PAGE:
This means taking a systems lens. We’ve already tackled a lot of the easy stuff. The next wave of sustainability is about driving systemic change — change that is long lasting and that allows the emergence of new patterns, new ways of doing things, new ways of operating that all underpin the emergence of sustainable systems to replace the broken ones we have today.

Systems — be they organisations, societal structures, industrial sectors or natural ecosystems — are changing and shifting all the time. How might we harness this dynamism to direct it to deliver sustainable outcomes?

Firstly, we need to accept that the world is messy and complicated, and interconnected in often inconvenient ways. Individual organisations need to look way beyond the boundaries of their direct impacts and direct influence, and try and understand how they can shape the system around them to create positive change.

For a business, this means understanding the critical links between your core business and the world around you. For example, those in the agriculture and food systems need to build a sustainable food system, one that that will assure security of supply not just today, but tomorrow. For consumer goods businesses, how might you build the infrastructure that will allow your products to enter a closed-loop system? Continuing to take limited responsibility for what happens after the point of sale will get harder and harder as governments look to business to deliver economic growth without massive waste and pollution impacts.

For trusts and foundations, how might your risk-tolerant, patient capital help build the enabling societal and economic structures that can underpin the transition to a sustainable world? For governments, how might your policy instruments deliver catalytic change, as opposed to change of the short-term incremental type? For civil society, how might we use our voice, our purchasing power to reward the heroes striving for a sustainable future, as opposed to not really thinking about who has made our stuff?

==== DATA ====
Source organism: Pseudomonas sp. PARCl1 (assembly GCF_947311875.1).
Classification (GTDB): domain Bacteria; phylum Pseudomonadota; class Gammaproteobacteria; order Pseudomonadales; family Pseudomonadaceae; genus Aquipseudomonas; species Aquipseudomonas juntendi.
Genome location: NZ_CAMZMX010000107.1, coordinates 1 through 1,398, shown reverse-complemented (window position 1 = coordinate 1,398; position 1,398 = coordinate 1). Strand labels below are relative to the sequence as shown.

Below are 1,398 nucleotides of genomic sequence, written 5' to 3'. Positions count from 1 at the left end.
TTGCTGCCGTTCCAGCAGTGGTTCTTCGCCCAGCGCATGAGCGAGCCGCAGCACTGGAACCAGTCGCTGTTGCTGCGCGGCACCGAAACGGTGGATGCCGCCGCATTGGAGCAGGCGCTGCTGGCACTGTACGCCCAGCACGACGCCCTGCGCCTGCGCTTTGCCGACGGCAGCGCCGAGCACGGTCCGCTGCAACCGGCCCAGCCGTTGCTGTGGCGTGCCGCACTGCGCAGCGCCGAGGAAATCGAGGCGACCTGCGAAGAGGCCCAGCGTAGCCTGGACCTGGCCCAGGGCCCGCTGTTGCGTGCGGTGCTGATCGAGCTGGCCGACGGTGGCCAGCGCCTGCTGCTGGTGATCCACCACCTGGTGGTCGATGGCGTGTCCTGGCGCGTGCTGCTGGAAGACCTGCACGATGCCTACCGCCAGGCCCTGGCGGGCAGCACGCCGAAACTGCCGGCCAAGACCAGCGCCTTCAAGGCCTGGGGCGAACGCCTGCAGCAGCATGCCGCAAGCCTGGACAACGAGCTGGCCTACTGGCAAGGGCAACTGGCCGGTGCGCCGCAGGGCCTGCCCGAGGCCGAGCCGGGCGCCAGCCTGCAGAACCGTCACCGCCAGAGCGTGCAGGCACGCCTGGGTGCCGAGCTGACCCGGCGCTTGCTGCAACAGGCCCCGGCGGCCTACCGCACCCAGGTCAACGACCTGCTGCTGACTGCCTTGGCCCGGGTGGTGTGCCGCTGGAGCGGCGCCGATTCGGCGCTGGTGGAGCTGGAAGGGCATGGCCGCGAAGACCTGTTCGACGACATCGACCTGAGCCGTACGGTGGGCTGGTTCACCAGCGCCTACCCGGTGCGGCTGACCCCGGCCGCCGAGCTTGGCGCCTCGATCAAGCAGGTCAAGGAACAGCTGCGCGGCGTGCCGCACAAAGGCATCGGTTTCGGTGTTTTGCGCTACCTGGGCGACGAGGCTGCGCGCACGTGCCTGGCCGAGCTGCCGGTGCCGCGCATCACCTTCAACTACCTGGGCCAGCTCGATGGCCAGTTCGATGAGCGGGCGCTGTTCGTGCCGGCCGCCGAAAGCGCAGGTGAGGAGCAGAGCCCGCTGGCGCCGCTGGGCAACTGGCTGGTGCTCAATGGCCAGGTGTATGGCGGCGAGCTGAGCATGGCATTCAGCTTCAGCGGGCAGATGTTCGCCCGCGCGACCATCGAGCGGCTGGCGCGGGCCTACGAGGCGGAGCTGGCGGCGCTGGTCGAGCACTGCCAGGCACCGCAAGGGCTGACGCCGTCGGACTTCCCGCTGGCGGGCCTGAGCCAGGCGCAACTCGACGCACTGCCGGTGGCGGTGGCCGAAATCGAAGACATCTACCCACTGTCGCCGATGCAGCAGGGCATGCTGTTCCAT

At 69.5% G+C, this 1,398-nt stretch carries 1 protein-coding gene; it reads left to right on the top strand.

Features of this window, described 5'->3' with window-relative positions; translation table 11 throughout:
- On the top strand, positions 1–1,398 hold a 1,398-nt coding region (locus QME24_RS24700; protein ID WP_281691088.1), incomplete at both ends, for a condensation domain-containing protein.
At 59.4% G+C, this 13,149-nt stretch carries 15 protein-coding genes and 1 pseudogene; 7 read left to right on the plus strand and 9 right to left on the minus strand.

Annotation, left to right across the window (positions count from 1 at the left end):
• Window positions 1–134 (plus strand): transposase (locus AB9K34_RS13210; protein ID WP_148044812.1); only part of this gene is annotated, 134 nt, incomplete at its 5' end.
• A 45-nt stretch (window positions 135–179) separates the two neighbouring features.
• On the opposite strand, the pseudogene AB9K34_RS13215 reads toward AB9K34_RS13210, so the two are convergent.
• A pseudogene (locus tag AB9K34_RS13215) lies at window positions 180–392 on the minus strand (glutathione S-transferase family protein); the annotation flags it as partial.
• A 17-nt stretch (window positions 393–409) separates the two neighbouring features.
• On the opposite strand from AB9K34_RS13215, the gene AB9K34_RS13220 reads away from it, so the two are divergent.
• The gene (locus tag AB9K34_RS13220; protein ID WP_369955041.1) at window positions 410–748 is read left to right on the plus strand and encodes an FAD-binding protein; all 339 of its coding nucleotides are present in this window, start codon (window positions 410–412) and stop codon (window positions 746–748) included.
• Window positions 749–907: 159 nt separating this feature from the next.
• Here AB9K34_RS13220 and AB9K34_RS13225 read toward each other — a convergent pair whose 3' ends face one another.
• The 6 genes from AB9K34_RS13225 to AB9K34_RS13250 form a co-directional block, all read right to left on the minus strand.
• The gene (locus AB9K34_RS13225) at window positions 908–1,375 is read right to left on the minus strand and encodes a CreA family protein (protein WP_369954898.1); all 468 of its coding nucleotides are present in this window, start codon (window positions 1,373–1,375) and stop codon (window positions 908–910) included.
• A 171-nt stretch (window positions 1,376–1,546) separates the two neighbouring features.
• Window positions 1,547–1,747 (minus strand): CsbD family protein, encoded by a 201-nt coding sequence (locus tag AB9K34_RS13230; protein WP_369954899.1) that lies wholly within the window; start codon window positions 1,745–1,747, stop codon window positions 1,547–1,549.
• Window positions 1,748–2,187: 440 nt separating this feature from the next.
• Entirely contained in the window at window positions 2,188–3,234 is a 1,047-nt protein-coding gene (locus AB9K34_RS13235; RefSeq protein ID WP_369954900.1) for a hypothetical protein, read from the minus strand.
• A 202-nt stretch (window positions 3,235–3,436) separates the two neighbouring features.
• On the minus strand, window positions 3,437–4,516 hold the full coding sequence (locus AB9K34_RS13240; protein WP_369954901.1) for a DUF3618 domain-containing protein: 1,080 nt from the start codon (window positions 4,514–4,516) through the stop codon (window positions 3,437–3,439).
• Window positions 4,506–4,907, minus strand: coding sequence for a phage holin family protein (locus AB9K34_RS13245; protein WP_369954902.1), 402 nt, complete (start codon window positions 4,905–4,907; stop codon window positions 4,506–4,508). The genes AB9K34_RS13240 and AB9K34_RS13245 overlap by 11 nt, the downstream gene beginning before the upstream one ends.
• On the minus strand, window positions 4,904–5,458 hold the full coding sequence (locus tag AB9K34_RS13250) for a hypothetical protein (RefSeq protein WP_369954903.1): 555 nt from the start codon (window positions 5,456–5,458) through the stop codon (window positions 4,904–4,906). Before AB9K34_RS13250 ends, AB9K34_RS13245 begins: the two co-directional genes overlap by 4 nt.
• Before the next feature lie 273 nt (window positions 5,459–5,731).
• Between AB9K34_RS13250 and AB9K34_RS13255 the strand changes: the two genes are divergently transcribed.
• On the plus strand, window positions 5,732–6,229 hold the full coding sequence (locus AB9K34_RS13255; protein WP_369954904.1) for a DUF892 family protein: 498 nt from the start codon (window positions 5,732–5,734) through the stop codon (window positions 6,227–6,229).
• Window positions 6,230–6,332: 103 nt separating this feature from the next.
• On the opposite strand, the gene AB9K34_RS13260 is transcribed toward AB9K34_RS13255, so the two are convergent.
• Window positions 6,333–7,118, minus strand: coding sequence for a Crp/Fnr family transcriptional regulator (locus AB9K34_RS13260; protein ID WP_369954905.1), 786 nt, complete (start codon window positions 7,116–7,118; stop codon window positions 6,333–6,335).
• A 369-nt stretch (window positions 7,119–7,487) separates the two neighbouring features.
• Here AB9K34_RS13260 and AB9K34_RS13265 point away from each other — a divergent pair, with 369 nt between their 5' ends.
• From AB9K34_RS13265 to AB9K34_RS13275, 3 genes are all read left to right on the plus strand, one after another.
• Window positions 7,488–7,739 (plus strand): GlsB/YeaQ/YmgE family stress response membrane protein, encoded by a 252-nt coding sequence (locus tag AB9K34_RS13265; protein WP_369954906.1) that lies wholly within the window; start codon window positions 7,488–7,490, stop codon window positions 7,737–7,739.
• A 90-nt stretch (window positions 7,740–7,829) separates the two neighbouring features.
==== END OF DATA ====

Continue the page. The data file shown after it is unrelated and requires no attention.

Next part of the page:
As individuals, we need to have a clear vision of the change we are trying to create and a good understanding of how that change might happen. We need to be prepared to learn and flex our approach and understand how different approaches can be synergistic, not create friction and work against each other. We need passion — and to accept that no one has all the right answers — which in turns requires all of us to be just a little more humble.

Yes, I am proud to be receiving my OBE and I’ve now got quite a bit of experience, which helps me stop repeating the same mistakes again and again, but mistakes are still made. And that’s how we learn and become better change agents. But none of us working alone will get us to where we need to be. We need pioneers and leaders, organisations and individuals, from all sectors, from all geographies, from all ages to work together to create the future we want.

This article was originally published on Sustainable Brands at http://www.sustainablebrands.com/news_and_views/leadership/sally_uren/why_my_obe_shows_greatest_sustainability_challenges_lie_ahead